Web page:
Bradley Merrill Thompson, Member of the Firm in the Health Care & Life Sciences practice, in the firm’s Washington, DC, office, was quoted in POLITICO Morning eHealth, in “FDA Rolls Out New Rx-Use-App Paper,” by Mohana Ravindranath.
Following is an excerpt:
Many apps that offer information about prescription drug use wouldn’t require FDA approval before going on the market, the agency proposed in a new concept paper Monday.
Apps offering or tracking basic information, such as symptom trackers, wouldn’t require agency pre-approval, but would need to meet post-market requirements for promotional drug labeling. But apps offering significant changes to clinical outcomes would likely require more review. The agency thinks most of these apps would fit the former category.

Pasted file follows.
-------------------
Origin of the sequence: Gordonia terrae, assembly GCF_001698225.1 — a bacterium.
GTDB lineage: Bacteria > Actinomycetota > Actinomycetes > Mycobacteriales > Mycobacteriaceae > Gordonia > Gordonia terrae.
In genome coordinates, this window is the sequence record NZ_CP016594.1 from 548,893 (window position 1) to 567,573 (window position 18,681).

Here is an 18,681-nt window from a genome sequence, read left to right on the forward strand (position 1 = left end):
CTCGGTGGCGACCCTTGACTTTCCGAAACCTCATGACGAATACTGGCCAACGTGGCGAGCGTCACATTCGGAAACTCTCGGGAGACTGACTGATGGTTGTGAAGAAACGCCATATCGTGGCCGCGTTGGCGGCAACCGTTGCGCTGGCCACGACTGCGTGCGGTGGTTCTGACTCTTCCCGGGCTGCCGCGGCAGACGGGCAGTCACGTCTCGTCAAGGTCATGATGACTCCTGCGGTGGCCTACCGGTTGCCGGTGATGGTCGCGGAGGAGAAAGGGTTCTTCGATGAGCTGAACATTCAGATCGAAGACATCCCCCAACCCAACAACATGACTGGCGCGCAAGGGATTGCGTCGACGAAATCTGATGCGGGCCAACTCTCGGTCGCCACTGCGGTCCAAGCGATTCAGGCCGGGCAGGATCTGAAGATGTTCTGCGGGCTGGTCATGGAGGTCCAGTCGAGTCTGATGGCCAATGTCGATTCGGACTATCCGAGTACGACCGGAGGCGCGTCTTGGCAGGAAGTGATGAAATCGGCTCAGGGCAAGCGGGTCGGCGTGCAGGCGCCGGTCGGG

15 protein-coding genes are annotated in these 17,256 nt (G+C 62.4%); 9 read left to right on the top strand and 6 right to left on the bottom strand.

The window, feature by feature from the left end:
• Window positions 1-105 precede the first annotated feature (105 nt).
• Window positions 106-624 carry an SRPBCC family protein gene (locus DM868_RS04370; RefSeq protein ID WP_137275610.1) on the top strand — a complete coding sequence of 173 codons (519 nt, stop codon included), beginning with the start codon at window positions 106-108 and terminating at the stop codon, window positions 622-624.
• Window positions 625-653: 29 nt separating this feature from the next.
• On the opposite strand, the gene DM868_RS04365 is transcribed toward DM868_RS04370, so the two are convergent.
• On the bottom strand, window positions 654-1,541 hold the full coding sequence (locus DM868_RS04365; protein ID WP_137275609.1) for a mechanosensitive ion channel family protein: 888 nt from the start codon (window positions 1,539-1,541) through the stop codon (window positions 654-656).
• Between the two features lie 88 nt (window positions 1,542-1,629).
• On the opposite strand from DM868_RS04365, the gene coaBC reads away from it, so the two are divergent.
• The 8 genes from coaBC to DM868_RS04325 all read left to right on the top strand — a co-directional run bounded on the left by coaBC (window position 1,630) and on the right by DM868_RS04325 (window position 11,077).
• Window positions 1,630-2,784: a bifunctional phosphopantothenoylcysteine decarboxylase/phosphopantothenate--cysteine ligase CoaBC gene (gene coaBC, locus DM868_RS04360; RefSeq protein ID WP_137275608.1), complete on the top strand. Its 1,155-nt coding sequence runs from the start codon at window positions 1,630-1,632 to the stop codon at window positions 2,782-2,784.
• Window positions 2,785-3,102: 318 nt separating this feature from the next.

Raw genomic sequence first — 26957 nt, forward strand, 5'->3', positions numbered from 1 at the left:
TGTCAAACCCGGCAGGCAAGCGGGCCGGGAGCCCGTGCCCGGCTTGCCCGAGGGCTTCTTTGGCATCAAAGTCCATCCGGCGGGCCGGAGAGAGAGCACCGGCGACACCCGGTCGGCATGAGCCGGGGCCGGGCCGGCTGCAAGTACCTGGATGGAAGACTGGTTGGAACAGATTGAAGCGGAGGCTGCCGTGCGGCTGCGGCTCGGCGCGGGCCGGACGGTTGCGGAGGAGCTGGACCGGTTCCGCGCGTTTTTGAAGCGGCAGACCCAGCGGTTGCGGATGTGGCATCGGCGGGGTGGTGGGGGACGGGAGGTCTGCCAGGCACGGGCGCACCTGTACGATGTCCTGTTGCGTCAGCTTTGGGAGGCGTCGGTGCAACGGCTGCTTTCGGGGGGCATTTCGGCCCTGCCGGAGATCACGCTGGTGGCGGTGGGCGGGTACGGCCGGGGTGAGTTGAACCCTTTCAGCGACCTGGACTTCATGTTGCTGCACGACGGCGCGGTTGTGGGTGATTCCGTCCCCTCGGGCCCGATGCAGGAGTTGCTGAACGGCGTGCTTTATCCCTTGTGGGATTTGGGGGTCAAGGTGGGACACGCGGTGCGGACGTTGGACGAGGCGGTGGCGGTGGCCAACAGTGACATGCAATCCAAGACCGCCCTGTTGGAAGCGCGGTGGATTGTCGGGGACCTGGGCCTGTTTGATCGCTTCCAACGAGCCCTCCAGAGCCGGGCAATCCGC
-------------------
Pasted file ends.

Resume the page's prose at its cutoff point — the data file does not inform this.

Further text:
Products that have already been reviewed by the agency’s device center likely wouldn’t face scrutiny from the drug office.
Developers had long griped about differences in standards between the agency’s drug and device offices, and the proposal — a prelude to later draft guidance — addresses that.
Bradley Merrill Thompson of Epstein, Becker and Green said he was glad the agency was starting to address the subject, but he still expressed significant reservations. The proposal only covers apps developed by drug sponsors in conjunction with their products, and Thompson says that independent companies need attention too.
“It is, though, nice to see the agency start to publish anything on software used with pharmaceutical products,” he wrote. “We just hope that we will see more soon.”